The expansion of the U.S. military presence in Guam is increasing the myriad challenges that U.S. forces face in that remote Pacific island. Guam’s location, time difference and tropical climate are significant factors as the U.S. military there grows in both size and importance.
The U.S. Air Force is clearing the air for advanced networking as it takes its next step into cyberspace exploitation. A unified effort aims to improve battlespace information sharing along with active cyberoperations, both offensive and defensive.
The worst attack on American soil since Pearl Harbor changed everything. Nowhere is that more true than at the federal agency that was stood up almost two years after 9/11 to make sure that such an attack never happens again—the Department of Homeland Security.
The agency that administers patents among the nations of the European Union is about to receive some high-technology help from across the Internet. And, it will do so without a single euro changing hands.
As the U.S. human space program transitions to a new era of commercial space exploitation, a legacy space debris detection system is about to give way to a high-technology replacement designed to introduce state-of-the-art situational awareness to orbital mechanics. The new system would be able to detect objects in earth orbit as small as the golf ball that astronaut Alan Shepard smacked during his moonwalk.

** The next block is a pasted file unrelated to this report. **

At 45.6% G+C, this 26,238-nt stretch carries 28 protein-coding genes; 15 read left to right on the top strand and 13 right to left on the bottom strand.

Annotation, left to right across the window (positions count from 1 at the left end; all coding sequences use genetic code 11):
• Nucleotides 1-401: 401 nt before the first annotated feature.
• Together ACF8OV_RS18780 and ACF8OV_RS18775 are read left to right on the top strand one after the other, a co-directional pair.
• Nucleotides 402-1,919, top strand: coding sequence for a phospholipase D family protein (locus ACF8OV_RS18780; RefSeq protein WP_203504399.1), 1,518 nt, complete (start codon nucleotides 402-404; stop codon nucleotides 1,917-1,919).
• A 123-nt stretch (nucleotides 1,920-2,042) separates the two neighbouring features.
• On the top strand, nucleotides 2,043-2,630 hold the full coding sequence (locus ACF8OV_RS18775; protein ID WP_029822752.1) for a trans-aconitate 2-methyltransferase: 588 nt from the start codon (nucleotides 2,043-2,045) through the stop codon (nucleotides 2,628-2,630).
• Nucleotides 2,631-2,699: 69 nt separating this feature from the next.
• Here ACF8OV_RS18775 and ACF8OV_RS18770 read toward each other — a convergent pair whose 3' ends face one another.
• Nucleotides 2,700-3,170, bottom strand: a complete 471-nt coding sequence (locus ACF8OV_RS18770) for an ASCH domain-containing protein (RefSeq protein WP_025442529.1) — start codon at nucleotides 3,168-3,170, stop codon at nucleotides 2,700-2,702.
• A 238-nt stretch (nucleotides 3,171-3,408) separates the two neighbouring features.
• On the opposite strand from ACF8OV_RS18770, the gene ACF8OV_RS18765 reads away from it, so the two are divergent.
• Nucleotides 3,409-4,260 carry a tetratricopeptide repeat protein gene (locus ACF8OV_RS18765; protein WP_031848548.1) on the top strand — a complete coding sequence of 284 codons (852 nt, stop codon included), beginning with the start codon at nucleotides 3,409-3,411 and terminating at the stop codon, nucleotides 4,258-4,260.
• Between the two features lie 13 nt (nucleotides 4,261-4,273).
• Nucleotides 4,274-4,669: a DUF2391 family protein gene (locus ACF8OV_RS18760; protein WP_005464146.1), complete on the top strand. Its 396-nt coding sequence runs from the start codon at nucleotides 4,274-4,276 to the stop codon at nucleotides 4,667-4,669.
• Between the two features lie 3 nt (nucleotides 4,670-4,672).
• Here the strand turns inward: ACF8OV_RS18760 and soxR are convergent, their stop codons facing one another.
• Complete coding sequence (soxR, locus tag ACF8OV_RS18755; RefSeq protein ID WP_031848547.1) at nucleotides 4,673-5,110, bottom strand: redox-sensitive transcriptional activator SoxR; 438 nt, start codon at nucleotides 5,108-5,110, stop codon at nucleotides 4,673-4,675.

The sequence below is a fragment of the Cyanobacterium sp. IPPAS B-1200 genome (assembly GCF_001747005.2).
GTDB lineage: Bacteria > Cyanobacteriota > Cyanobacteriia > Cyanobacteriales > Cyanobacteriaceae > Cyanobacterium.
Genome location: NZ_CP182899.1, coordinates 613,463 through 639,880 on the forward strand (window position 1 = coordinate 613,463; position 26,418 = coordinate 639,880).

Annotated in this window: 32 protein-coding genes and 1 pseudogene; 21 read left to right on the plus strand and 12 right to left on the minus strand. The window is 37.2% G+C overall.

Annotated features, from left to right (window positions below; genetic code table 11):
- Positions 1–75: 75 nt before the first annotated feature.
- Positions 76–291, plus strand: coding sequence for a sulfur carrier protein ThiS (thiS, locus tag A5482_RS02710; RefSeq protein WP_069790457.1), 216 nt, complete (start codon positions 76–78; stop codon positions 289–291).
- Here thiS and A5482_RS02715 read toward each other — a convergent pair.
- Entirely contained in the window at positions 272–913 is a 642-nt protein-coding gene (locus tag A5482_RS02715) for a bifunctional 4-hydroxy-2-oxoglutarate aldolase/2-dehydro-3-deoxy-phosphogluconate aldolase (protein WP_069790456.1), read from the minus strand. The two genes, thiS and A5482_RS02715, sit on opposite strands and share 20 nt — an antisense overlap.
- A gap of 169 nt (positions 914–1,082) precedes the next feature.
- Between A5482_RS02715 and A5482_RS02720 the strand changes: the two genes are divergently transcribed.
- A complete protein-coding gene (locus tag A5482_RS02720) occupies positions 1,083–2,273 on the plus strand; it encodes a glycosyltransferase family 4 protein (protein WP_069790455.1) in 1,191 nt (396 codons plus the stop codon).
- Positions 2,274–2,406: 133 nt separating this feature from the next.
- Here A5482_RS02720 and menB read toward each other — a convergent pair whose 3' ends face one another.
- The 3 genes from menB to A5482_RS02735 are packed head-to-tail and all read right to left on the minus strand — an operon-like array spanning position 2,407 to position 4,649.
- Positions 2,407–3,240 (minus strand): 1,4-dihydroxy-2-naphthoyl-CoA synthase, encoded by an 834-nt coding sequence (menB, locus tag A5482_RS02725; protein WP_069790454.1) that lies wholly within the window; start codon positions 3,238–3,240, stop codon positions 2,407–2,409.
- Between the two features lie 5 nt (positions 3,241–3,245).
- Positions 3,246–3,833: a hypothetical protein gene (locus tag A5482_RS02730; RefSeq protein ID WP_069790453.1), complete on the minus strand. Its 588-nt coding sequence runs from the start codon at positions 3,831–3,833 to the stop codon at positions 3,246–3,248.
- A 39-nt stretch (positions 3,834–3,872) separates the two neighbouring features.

U.S. Army communicators are focusing on providing key enabling technologies to warfighters who already are exploiting new networking capabilities. The urgencies of warfare, coupled with emerging communications requirements, have mandated that engineers concentrate on the user end of connectivity.
The future of U.S. Army networks is evolving at Fort Bliss, Texas, through the development, testing and exercising of technologies that range from apps to cognitive networks. Though the initiatives are separate efforts, combined field events and close physical proximity are creating synergy between developers. As the work moves forward, successful outcomes will change how soldiers communicate at home and in the field.
The future of the Internet is beginning to take shape as Web 3.0 capabilities become available for everyday lives in both personal and professional capacities. But as technology continues to blaze forward at blinding rates, the opportunities for innovators to affect that future abound. Leaders of major companies agree on some of the trends consumers can expect to experience, but they also have their own ideas about how their organizations will shape, and fit into, the new digital landscape.